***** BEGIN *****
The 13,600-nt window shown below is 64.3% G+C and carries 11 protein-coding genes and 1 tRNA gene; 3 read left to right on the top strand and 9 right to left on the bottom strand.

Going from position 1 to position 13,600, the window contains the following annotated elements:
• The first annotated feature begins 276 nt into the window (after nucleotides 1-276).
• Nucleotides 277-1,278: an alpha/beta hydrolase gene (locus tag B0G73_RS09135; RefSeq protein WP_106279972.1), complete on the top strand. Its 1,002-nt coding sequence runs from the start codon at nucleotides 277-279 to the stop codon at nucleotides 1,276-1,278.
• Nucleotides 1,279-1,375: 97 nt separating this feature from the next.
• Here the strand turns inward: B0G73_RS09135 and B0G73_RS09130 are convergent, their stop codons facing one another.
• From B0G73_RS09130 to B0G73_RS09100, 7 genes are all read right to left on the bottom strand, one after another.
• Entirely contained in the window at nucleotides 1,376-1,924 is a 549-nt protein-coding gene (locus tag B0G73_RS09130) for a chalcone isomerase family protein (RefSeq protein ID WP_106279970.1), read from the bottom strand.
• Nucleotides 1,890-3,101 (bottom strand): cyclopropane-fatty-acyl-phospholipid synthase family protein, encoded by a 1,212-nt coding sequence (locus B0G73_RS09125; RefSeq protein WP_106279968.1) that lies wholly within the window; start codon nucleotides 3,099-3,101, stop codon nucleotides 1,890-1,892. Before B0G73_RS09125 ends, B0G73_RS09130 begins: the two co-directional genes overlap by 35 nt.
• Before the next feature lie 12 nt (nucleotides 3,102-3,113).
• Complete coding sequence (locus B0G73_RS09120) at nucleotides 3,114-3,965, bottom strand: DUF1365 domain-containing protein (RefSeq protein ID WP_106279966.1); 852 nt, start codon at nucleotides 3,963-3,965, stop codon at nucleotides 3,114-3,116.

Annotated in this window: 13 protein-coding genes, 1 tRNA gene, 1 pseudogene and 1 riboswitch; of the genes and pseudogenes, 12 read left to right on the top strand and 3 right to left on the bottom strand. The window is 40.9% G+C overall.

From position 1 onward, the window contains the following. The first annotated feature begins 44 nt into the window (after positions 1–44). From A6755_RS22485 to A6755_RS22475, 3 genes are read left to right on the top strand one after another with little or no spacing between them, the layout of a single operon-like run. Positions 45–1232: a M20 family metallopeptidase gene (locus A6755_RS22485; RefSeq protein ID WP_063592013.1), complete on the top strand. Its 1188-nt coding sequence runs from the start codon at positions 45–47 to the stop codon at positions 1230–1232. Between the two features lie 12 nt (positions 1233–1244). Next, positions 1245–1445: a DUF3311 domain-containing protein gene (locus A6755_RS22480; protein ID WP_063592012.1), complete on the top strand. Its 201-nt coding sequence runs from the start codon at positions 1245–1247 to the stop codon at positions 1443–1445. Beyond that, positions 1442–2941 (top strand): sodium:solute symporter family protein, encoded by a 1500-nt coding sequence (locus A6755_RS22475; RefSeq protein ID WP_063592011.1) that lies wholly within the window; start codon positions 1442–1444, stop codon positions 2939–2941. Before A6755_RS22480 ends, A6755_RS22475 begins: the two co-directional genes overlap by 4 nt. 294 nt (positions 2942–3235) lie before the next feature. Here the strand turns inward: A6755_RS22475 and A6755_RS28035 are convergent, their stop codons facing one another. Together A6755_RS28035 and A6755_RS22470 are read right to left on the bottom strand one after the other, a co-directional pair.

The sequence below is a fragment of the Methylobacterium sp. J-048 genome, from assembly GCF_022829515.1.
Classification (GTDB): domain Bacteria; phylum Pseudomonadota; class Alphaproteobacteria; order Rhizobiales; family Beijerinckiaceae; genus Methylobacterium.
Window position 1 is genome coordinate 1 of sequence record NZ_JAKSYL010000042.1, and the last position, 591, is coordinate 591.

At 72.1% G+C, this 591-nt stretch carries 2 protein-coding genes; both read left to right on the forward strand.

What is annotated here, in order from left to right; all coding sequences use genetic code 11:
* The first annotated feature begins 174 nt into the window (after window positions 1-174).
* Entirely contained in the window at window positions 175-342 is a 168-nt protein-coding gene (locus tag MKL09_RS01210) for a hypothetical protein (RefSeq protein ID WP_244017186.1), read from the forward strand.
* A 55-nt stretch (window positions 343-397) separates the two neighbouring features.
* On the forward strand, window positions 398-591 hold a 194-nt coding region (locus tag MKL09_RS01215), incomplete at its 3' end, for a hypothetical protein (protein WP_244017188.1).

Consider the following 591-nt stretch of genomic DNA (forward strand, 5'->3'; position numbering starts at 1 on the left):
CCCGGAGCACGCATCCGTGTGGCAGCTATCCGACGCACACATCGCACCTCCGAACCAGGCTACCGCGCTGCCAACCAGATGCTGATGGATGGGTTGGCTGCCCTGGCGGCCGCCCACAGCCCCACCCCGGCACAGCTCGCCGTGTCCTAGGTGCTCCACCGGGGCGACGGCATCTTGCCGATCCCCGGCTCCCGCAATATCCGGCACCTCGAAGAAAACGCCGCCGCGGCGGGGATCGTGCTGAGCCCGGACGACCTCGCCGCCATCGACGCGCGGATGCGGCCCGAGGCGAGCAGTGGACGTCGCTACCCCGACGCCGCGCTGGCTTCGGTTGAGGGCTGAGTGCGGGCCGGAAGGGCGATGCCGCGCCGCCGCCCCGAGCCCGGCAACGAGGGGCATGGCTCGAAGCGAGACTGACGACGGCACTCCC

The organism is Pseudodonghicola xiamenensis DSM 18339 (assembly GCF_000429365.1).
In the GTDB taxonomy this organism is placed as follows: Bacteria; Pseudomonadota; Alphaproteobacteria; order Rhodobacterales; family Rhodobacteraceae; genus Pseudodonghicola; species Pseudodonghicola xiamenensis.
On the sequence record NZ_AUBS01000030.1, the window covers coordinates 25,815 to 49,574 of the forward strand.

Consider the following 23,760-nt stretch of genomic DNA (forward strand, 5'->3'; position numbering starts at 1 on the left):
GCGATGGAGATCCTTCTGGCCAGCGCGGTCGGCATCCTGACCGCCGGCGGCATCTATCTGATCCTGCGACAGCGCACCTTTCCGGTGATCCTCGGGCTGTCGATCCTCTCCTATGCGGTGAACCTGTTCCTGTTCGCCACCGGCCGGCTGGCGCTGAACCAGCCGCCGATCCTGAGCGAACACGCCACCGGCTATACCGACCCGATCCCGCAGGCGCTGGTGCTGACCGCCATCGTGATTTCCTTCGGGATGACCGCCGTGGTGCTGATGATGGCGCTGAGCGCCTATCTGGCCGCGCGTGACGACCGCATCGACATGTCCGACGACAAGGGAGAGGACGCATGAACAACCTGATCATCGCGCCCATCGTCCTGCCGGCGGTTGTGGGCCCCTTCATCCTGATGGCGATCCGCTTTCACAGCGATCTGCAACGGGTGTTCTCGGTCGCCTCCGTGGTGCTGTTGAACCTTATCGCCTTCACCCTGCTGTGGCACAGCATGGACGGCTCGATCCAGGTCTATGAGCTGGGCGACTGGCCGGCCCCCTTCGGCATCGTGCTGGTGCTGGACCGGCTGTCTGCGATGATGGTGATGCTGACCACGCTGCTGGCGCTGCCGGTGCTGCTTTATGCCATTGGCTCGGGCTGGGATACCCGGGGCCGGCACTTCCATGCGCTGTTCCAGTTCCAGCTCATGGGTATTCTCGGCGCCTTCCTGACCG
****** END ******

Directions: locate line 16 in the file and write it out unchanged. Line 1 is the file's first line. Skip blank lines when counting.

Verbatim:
Window position 1 is genome coordinate 1 of sequence record NZ_JAKSYL010000042.1, and the last position, 591, is coordinate 591.